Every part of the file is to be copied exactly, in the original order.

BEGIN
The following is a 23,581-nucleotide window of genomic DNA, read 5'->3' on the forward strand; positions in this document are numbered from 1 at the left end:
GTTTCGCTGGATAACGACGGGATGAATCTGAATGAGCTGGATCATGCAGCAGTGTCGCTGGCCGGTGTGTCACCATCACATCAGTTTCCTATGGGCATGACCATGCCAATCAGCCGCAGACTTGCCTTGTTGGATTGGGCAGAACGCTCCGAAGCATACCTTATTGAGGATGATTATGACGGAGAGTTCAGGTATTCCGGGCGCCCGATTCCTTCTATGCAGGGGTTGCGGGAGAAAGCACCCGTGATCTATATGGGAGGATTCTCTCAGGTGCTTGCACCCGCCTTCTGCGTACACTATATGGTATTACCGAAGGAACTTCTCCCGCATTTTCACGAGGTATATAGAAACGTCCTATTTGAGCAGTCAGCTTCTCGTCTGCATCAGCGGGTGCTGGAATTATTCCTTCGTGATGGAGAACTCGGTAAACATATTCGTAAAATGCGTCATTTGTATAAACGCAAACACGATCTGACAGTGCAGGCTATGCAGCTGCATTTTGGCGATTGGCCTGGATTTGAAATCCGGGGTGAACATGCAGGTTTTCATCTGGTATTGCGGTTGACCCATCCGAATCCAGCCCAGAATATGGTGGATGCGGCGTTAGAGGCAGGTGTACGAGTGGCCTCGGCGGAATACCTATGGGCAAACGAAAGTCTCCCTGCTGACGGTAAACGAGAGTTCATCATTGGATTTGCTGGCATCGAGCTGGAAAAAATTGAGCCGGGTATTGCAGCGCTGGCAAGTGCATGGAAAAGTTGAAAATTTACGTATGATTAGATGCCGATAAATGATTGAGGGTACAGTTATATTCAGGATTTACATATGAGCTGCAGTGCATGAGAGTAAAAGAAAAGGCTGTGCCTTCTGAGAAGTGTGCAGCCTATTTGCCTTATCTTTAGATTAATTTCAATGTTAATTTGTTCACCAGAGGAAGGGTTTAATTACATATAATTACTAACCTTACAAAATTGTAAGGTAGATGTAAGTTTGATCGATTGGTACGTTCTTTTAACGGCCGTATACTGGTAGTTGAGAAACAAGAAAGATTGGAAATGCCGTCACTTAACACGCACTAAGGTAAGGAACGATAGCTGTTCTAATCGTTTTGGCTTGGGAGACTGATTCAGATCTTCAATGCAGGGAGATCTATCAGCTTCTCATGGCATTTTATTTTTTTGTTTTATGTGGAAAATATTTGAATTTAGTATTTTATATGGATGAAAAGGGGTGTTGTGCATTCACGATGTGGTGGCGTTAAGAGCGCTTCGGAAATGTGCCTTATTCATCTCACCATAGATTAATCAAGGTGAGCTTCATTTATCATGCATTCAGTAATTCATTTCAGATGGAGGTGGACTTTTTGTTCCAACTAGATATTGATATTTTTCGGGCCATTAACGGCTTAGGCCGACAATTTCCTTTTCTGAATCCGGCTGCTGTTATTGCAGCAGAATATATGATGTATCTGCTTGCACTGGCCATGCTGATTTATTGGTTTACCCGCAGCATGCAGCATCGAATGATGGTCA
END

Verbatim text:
The following is a 23,581-nucleotide window of genomic DNA, read 5'->3' on the forward strand; positions in this document are numbered from 1 at the left end:
GTTTCGCTGGATAACGACGGGATGAATCTGAATGAGCTGGATCATGCAGCAGTGTCGCTGGCCGGTGTGTCACCATCACATCAGTTTCCTATGGGCATGACCATGCCAATCAGCCGCAGACTTGCCTTGTTGGATTGGGCAGAACGCTCCGAAGCATACCTTATTGAGGATGATTATGACGGAGAGTTCAGGTATTCCGGGCGCCCGATTCCTTCTATGCAGGGGTTGCGGGAGAAAGCACCCGTGATCTATATGGGAGGATTCTCTCAGGTGCTTGCACCCGCCTTCTGCGTACACTATATGGTATTACCGAAGGAACTTCTCCCGCATTTTCACGAGGTATATAGAAACGTCCTATTTGAGCAGTCAGCTTCTCGTCTGCATCAGCGGGTGCTGGAATTATTCCTTCGTGATGGAGAACTCGGTAAACATATTCGTAAAATGCGTCATTTGTATAAACGCAAACACGATCTGACAGTGCAGGCTATGCAGCTGCATTTTGGCGATTGGCCTGGATTTGAAATCCGGGGTGAACATGCAGGTTTTCATCTGGTATTGCGGTTGACCCATCCGAATCCAGCCCAGAATATGGTGGATGCGGCGTTAGAGGCAGGTGTACGAGTGGCCTCGGCGGAATACCTATGGGCAAACGAAAGTCTCCCTGCTGACGGTAAACGAGAGTTCATCATTGGATTTGCTGGCATCGAGCTGGAAAAAATTGAGCCGGGTATTGCAGCGCTGGCAAGTGCATGGAAAAGTTGAAAATTTACGTATGATTAGATGCCGATAAATGATTGAGGGTACAGTTATATTCAGGATTTACATATGAGCTGCAGTGCATGAGAGTAAAAGAAAAGGCTGTGCCTTCTGAGAAGTGTGCAGCCTATTTGCCTTATCTTTAGATTAATTTCAATGTTAATTTGTTCACCAGAGGAAGGGTTTAATTACATATAATTACTAACCTTACAAAATTGTAAGGTAGATGTAAGTTTGATCGATTGGTACGTTCTTTTAACGGCCGTATACTGGTAGTTGAGAAACAAGAAAGATTGGAAATGCCGTCACTTAACACGCACTAAGGTAAGGAACGATAGCTGTTCTAATCGTTTTGGCTTGGGAGACTGATTCAGATCTTCAATGCAGGGAGATCTATCAGCTTCTCATGGCATTTTATTTTTTTGTTTTATGTGGAAAATATTTGAATTTAGTATTTTATATGGATGAAAAGGGGTGTTGTGCATTCACGATGTGGTGGCGTTAAGAGCGCTTCGGAAATGTGCCTTATTCATCTCACCATAGATTAATCAAGGTGAGCTTCATTTATCATGCATTCAGTAATTCATTTCAGATGGAGGTGGACTTTTTGTTCCAACTAGATATTGATATTTTTCGGGCCATTAACGGCTTAGGCCGACAATTTCCTTTTCTGAATCCGGCTGCTGTTATTGCAGCAGAATATATGATGTATCTGCTTGCACTGGCCATGCTGATTTATTGGTTTACCCGCAGCATGCAGCATCGAATGATGGTCA